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Train, Trust and Empower Your Employees


Every day those who are qualified to lead are given the opportunity to do so. It’s an exciting change and a world of responsibility that can alter your workflow. No longer are you responsible for a few projects, but now, you’ve got a team to manage and inspire. However, with this appointment, it can be difficult for many to let go and not try to do all the work themselves.

Enter the challenge: Assigning work to others.

A lot of times we talk ourselves out of delegating the work. We may feel we can do the work better ourselves, that we may not have enough time to explain the project or that we just end up enjoying the work so much, we forget to bring others into the mix. If you’re not careful, at the end of the day, you may find yourself overwhelmed by the work at hand and you can begin to feel unnecessary stress and anxiety of deadlines. So how can you prevent this?

Here are 9 principles to keep in mind to help you better delegate the work and build a stronger team in the process:

1. Create an atmosphere that promotes goals and ways to expand

Make an effort to connect with your team on a regular basis about what leaders are thinking for the future of the business. Be open to new ideas and processes. Encourage your employees to set goals for their work and how they may align them with broader strategic goals for your team or company.

2. Build a trusting relationship with your employees

Have regular one-on-one sessions with your employees. Request that your employee outline beforehand prepared points of discussion such as work to review, quick wins throughout the week and any challenges that you can bring support to. To a reasonable level, use this time to gain a better understanding of how the employee is doing personally outside of work.

3. Set clear expectations for the delegated work

Be sure to communicate what you expect from the work that you delegate. If you don’t level set an expectation, it won’t be met.

4. Have a regular program of training and sharpening skills necessary for the role

There is always a better way of doing things. Don’t let your team or yourself fall into a rut of doing things the way you’ve always done them. This isn’t to say that change is constantly needed, but you should be evaluating the skills necessary to complete your tasks at hand.

5. Buy out time to work with or witness your employees in action

This is key for training and development. When delegating, don’t let your employee silo themselves in the work. Make sure that you are making an effort to witness the work in progress, whether that is attending a meeting that your employee is leading or by simply having them explain to you their thought process and approach to decisions. This is where you can offer advice, coaching and even learn from your employee yourself.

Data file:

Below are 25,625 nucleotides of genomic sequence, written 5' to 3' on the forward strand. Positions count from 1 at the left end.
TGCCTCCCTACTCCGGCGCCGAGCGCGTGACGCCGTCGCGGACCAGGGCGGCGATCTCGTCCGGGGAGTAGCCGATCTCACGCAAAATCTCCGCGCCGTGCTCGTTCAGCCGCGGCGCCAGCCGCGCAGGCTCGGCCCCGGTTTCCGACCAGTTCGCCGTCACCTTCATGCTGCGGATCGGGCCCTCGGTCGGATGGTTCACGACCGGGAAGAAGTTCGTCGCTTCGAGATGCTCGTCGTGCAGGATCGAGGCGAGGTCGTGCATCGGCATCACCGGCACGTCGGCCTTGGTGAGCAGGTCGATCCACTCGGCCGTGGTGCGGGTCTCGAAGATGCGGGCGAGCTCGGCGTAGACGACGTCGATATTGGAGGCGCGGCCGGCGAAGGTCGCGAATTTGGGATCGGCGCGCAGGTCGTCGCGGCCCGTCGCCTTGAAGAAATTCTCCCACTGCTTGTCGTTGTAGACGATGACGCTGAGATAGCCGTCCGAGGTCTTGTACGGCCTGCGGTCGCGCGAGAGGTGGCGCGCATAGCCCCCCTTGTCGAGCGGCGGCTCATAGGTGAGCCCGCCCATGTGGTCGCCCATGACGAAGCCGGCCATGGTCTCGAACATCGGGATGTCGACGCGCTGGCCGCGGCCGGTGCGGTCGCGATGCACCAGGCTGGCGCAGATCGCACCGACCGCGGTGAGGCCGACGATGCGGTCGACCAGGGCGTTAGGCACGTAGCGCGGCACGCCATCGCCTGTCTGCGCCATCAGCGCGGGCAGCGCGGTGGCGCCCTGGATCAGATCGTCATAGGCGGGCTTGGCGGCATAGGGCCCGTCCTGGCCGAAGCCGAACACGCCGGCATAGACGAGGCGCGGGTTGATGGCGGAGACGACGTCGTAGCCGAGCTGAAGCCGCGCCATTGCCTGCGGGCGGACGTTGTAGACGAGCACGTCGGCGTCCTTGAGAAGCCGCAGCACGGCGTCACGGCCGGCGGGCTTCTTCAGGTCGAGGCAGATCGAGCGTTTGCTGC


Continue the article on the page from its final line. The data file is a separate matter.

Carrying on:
6. Unless the work is suffering, don’t take the work back

Again, it’s easy when you find yourself witnessing the work to be able to overtake a conversation or an idea and run with it. Be careful to let your employee maintain the lead on the project. You don’t want the delegation to turn into a “do what I say and want” situation. You want your employee to be able to learn from their experience, whether the project is a success or not.

7. Have a continual flow of communication – both ways

Ask for progress check-ins or reports, even a quick stop by their work area to get an update on the project. However, be careful not to micro-manage. Make sure your employee knows they can reach out to you whenever they need you.

8. Make sure your employees have all the tools they need to be successful

Put yourself in your employee’s shoes. How would you approach the work? What tools would you need or find useful to get the job done? Don’t expect a decent outcome if your employee is lacking in toolset or understanding of how to use the tools at hand.

9. Evaluate yourself and have your employees evaluate you

Be sure to get feedback from your employees on how you are doing as a leader. What are things that you could improve on to better support them individually and as a team? Be sure to also self-reflect. Look back at your day or week and think of how may have done things differently or not.

At the end of the day we all want the job to be done right and with success. It makes whatever work we do fun and fulfilling. If you ever have the privilege of being a team leader and you want to be successful, you have to train, trust, and empower your employees.

It’s summer and you can’t take that away…

It’s been a fast paced few years. The web has consumed a lot of my time unfortunately. No doubt I’ve learned a lot and the amount of experience and knowledge can’t be found in a book or classroom. I’ve worked with some awesome teams, PressEnter!, Spyder Trap, and now enveloped in an Omni-Channel UX team at Best Buy. One thing that has been overlooked that has gotten me to where I am is the physical world…the non-digital space. I used to draw every night since I was very young. My teachers would always wonder where my homework was, instead I’d spend time drawing.

However, I haven’t done that in years and that’s a terrible thing. Today it finally got nice out. This has been an overly harsh winter in Wisconsin/Minnesota. A lot of factors make it cold and dark, but today was a day that was bright, sunny and warm. I shut down my laptop and ventured out into the real world to do some art.